The output needs to be an attenuator and the threshold and the ratio need to be potentiometers, no? Or am I stupid and they all need to be the same thing, just different resistance values?


    PS - God DANG stepped attenuators are expensive. 24 position switches are around $130 and up per piece! That would be $1000 upgrade just for the stepped attenuators! No wonder mastering gear costs so much!
  8. Kev

    Kev Well-Known Member

    if you are really interested in DIY


    ask me for direct links to things hidden at the Factory

    my home site for some interesting DIY links
    The GSSL is a fine compressor ... even in it's standard form

    walk before you try running
  9. therecordingart

    therecordingart Well-Known Member


    The DIY bug will bite you! Be careful! I started building stompboxes then moved on to an SSL based compressor, and I'm now tackling the Pultec, LA2A, and some Neve stuff!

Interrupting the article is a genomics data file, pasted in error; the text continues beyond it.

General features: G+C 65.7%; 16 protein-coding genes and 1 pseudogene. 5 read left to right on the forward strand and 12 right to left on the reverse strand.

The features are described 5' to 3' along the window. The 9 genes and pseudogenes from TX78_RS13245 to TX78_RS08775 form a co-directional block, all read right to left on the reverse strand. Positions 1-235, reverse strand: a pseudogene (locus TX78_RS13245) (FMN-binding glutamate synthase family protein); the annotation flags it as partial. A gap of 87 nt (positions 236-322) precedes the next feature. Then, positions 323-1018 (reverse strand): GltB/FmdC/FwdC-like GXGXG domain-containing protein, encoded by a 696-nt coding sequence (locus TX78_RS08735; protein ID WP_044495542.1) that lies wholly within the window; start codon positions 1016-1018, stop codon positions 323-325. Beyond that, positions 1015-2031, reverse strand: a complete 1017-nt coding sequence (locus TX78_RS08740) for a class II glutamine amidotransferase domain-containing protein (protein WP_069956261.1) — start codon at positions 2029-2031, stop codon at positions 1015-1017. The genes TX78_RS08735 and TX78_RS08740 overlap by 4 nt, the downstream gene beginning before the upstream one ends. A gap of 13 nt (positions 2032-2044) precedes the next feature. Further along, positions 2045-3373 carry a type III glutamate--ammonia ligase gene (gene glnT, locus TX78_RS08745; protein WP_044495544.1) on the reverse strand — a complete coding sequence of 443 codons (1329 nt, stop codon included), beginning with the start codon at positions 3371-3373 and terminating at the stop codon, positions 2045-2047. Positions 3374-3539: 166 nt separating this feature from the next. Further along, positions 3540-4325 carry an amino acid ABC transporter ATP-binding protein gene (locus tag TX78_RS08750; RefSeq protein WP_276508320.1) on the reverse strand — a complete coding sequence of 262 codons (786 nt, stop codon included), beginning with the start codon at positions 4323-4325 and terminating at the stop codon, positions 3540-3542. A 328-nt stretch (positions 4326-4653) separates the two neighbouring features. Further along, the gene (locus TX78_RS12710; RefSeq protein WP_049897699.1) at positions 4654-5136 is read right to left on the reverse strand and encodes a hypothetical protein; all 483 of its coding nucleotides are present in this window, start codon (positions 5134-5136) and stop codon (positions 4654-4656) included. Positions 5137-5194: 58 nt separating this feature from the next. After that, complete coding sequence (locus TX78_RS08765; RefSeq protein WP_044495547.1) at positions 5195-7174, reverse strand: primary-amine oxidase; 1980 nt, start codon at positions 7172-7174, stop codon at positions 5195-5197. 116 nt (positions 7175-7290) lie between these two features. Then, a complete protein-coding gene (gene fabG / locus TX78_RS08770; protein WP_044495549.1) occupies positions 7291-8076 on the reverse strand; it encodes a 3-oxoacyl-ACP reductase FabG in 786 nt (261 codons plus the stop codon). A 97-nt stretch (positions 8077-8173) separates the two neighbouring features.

When I don't need "quality" parts I normally go through http://www.futurlec.com because their prices are fractions of DigiKey and Mouser, but their selection is smaller.

    Good luck on the ART....you can go to Blacklionaudio.com and contact the guy that runs it because I believe he has mods layed out for this unit.
  10. Cucco

    Cucco Distinguished Member

    Thanks Art! You're the bomb!

    I've just been bitten. I started taking apart $*^t last night that wasn't broken, just so I could practice soldering. So far, my USB hard drive enclosre has been field stripped and put back together and to my amazement, still works!! (I didn't get nuts and take chips off, just some caps and some resistors...)

  11. axel

    axel Guest

    kev wrote: